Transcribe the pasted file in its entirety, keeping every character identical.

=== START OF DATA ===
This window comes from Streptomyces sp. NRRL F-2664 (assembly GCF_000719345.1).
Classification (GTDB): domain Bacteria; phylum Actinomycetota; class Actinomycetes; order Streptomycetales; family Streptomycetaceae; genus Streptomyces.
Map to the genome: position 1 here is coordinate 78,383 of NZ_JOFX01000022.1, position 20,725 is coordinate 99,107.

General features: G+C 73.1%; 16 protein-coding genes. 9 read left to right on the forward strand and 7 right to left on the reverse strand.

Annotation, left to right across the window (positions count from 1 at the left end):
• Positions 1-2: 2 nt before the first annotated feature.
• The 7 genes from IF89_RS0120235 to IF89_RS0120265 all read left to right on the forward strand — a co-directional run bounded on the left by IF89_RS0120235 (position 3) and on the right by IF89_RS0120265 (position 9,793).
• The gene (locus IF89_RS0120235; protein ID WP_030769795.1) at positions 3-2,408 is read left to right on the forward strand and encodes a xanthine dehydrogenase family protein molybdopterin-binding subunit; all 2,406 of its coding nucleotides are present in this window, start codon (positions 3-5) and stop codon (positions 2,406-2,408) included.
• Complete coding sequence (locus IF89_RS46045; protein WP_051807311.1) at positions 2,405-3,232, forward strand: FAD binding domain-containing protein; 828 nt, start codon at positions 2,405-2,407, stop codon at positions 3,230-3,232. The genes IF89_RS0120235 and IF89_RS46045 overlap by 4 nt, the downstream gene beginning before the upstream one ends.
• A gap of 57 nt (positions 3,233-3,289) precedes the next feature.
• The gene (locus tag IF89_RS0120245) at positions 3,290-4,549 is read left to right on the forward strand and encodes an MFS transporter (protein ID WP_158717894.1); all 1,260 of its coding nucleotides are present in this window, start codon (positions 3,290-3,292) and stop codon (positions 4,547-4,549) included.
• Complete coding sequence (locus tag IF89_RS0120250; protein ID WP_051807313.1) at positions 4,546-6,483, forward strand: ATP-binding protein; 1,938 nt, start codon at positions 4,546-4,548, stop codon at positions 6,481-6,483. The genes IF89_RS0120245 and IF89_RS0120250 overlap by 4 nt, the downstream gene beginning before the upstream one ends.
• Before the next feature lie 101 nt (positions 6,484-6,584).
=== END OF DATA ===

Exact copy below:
This window comes from Streptomyces sp. NRRL F-2664 (assembly GCF_000719345.1).
Classification (GTDB): domain Bacteria; phylum Actinomycetota; class Actinomycetes; order Streptomycetales; family Streptomycetaceae; genus Streptomyces.
Map to the genome: position 1 here is coordinate 78,383 of NZ_JOFX01000022.1, position 20,725 is coordinate 99,107.

General features: G+C 73.1%; 16 protein-coding genes. 9 read left to right on the forward strand and 7 right to left on the reverse strand.

Annotation, left to right across the window (positions count from 1 at the left end):
• Positions 1-2: 2 nt before the first annotated feature.
• The 7 genes from IF89_RS0120235 to IF89_RS0120265 all read left to right on the forward strand — a co-directional run bounded on the left by IF89_RS0120235 (position 3) and on the right by IF89_RS0120265 (position 9,793).
• The gene (locus IF89_RS0120235; protein ID WP_030769795.1) at positions 3-2,408 is read left to right on the forward strand and encodes a xanthine dehydrogenase family protein molybdopterin-binding subunit; all 2,406 of its coding nucleotides are present in this window, start codon (positions 3-5) and stop codon (positions 2,406-2,408) included.
• Complete coding sequence (locus IF89_RS46045; protein WP_051807311.1) at positions 2,405-3,232, forward strand: FAD binding domain-containing protein; 828 nt, start codon at positions 2,405-2,407, stop codon at positions 3,230-3,232. The genes IF89_RS0120235 and IF89_RS46045 overlap by 4 nt, the downstream gene beginning before the upstream one ends.
• A gap of 57 nt (positions 3,233-3,289) precedes the next feature.
• The gene (locus tag IF89_RS0120245) at positions 3,290-4,549 is read left to right on the forward strand and encodes an MFS transporter (protein ID WP_158717894.1); all 1,260 of its coding nucleotides are present in this window, start codon (positions 3,290-3,292) and stop codon (positions 4,547-4,549) included.
• Complete coding sequence (locus tag IF89_RS0120250; protein ID WP_051807313.1) at positions 4,546-6,483, forward strand: ATP-binding protein; 1,938 nt, start codon at positions 4,546-4,548, stop codon at positions 6,481-6,483. The genes IF89_RS0120245 and IF89_RS0120250 overlap by 4 nt, the downstream gene beginning before the upstream one ends.
• Before the next feature lie 101 nt (positions 6,484-6,584).